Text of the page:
There are many things to admire in my grandfather. His stoic, unwavering strength in times of need. His kind smile and overflowing generosity when surrounded by the warmth of his family. Our family. That word can mean so many things. From his great faith, he taught me that it means to give —sometimes what is needed and not what is wanted — it means to sacrifice your needs for the needs of others, to love unconditionally, to forgive and be forgiven. Together with his loving wife, my grandfather gave us all that gift, that pure and perfect unbreakable bond of family.

So, beyond our grief at missing him, let us all celebrate that gift together, as he would have wanted, and let him watch over us, smiling quietly, as always.

Filed under: Ennui | | Comments (0)



It has a name, this feeling. I have discovered it, through my blinding tears and binding fears.

It is dishonor. I am dishonored by the way people have treated me lately. I suppose it’s not a feeling that is common in the United States, because I don’t mean the distortion that some Fox News enthusiasts might summon up in their talk of war.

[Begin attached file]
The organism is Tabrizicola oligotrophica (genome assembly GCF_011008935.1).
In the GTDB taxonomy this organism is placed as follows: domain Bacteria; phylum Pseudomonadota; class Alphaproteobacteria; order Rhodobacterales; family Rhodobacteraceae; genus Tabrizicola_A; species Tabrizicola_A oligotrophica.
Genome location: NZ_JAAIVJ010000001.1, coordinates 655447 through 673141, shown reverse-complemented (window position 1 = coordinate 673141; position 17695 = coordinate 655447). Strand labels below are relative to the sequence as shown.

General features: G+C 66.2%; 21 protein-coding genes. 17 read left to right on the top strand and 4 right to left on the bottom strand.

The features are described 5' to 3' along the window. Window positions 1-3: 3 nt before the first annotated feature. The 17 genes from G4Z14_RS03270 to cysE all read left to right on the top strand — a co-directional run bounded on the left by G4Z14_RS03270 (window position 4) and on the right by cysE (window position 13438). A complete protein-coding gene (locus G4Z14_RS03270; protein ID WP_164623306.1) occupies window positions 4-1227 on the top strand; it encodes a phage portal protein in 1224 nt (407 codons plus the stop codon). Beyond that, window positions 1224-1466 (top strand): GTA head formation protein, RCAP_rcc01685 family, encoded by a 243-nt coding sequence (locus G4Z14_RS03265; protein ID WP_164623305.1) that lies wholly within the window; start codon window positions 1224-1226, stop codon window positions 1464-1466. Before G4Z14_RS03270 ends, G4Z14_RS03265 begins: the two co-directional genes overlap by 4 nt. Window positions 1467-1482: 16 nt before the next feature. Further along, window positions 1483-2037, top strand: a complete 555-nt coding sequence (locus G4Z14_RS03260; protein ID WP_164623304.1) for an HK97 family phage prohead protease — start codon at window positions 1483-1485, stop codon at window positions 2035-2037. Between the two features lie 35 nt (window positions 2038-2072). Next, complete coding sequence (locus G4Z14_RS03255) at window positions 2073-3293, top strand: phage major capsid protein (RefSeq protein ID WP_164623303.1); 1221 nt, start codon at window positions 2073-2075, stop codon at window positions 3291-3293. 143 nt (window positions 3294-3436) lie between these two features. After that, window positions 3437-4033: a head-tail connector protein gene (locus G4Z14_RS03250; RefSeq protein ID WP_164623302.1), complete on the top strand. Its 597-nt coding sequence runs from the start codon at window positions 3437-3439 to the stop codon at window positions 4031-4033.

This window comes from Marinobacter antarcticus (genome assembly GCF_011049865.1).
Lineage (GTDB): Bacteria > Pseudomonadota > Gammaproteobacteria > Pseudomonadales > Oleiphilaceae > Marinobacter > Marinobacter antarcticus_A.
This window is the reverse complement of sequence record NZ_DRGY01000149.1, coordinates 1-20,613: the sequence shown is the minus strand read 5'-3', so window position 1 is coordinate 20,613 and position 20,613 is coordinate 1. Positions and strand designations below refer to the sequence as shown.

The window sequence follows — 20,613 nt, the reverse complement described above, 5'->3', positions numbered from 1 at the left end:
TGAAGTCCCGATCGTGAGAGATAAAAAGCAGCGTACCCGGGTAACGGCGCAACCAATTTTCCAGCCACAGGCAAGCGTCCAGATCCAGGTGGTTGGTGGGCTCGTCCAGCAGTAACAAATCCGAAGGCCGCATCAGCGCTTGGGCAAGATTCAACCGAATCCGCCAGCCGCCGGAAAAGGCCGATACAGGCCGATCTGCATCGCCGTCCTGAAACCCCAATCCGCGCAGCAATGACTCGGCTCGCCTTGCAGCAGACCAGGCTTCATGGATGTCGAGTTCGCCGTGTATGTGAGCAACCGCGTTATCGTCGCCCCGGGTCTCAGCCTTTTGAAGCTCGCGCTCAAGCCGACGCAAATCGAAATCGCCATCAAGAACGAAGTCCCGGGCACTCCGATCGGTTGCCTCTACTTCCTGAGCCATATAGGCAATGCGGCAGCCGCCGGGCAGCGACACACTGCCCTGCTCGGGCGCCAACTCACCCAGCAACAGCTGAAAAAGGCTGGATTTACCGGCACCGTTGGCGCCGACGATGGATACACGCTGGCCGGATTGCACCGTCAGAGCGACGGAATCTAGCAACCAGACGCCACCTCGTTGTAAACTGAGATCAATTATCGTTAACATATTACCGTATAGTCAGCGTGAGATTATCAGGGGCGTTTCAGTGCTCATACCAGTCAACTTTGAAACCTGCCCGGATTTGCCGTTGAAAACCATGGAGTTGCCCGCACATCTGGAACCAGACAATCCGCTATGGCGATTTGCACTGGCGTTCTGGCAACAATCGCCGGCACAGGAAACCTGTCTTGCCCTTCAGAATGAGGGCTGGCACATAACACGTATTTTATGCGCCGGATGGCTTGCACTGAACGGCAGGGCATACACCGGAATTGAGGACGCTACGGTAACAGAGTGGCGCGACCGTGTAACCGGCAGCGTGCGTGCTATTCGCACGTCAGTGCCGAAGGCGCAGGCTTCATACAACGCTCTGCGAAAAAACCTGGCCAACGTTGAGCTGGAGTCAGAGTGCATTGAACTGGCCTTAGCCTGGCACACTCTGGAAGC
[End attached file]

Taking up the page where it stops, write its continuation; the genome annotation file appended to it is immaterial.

My guests have dishonored me. I have shown them courtesy and respect and they have not reciprocated. Now, they come here to steal from me, their host.

It is dishonor, and it shall be treated as such.

Compassion: He develops a power that must be used for the good of all. He has compassion. He helps his fellow men at every opportunity. If an opportunity does not arise, he goes out of his way to find one.

Courage: Rise up above the masses of people who are afraid to act. Hiding like a turtle in a shell is not living at all. A samurai must have heroic courage. It is absolutely risky. It is dangerous. It is living life completely, fully, wonderfully. Heroic courage is not blind. It is intelligent and strong. Replace fear with respect and caution.

Courtesy: Samurai have no reason to be cruel. They do not need to prove their strength. A samurai is courteous even to his enemies. Without this outward show of respect, we are nothing more than animals. A samurai is not only respected for his strength in battle, but also by his dealings with other men. The true inner strength of a samurai becomes apparent during difficult times.